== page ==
AFL-CIO blogger Chicago Carless disagrees, and I tended to side with him. "In reality, the Employee Free Choice Act puts the choice about how to authorize a union squarely in the hands of workers, where it belongs, and protects workers from the current, nonstop onslaught of illegal intimidation by anti-union companies."
U.S. Senator Arlen Specter (R-Pa.), under fire for his recent pro-stimulus vote, has finally decided to oppose the bill in its current form, at least for now. "The better way to expand labor’s clout in collective bargaining is through amendments to the NLRA rather than on eliminating the secret ballot and mandatory arbitration."
Specter concedes there are serious problems within the NLRB. "When Republicans controlled the Board, the decisions were for business. With Democrats in control, the decisions were for labor. Some cases took as long as eleven years to decide. The remedies were ineffective."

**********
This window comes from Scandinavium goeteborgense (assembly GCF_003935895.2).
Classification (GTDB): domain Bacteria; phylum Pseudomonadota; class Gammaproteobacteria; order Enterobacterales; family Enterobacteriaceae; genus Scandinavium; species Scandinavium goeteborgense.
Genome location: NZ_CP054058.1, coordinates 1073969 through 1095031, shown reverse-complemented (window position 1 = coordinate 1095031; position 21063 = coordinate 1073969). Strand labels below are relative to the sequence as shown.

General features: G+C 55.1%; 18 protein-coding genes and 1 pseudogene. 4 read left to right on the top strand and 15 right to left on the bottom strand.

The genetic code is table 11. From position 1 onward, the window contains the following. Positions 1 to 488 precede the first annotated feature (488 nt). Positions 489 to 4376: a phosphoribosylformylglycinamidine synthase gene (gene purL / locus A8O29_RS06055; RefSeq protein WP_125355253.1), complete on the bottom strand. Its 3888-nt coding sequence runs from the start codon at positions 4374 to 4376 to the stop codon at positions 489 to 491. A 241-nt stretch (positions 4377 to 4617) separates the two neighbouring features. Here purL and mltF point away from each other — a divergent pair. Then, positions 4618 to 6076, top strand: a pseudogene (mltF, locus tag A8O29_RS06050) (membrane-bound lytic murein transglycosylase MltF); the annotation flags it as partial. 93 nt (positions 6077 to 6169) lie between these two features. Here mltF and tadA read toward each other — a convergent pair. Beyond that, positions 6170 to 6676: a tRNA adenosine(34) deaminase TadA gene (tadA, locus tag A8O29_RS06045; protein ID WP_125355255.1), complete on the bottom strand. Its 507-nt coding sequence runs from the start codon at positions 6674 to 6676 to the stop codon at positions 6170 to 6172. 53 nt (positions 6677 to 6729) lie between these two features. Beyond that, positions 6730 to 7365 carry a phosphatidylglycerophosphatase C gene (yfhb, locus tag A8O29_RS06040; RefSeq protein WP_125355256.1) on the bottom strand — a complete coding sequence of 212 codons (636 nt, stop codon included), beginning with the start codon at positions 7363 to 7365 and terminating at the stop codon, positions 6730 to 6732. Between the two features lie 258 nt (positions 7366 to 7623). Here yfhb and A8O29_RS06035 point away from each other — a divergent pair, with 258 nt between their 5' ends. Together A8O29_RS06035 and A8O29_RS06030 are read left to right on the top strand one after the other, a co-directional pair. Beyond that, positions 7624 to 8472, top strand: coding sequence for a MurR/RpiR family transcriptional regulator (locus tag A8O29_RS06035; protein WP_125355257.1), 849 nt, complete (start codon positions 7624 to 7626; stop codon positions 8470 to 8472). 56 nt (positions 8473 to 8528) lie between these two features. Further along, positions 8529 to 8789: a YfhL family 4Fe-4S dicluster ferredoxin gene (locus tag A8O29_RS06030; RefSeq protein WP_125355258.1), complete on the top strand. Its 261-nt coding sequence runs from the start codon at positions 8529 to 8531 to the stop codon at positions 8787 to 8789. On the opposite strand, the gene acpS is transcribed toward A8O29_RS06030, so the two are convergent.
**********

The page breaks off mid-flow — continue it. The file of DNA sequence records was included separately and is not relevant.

He has proposed changes to the NLRA. For example, it would be an unfair labor practice for a union to visit an employee at his home to pressure him in a representation campaign. It would also be an unfair labor practice for a company to hold employees in a "captive audience" speech unless the union is given equal time. If proposed changes to the NLRA turn out to be ineffective, Snarlin' Arlen is willing to support employee free choice when the economy rebounds. You can read his entire floor statement here.
I like his approach. He's willing to aim at the evils complained of by both union and management without elimination a secret ballot. His idea is worth a try, but I don't know if it stands a chance.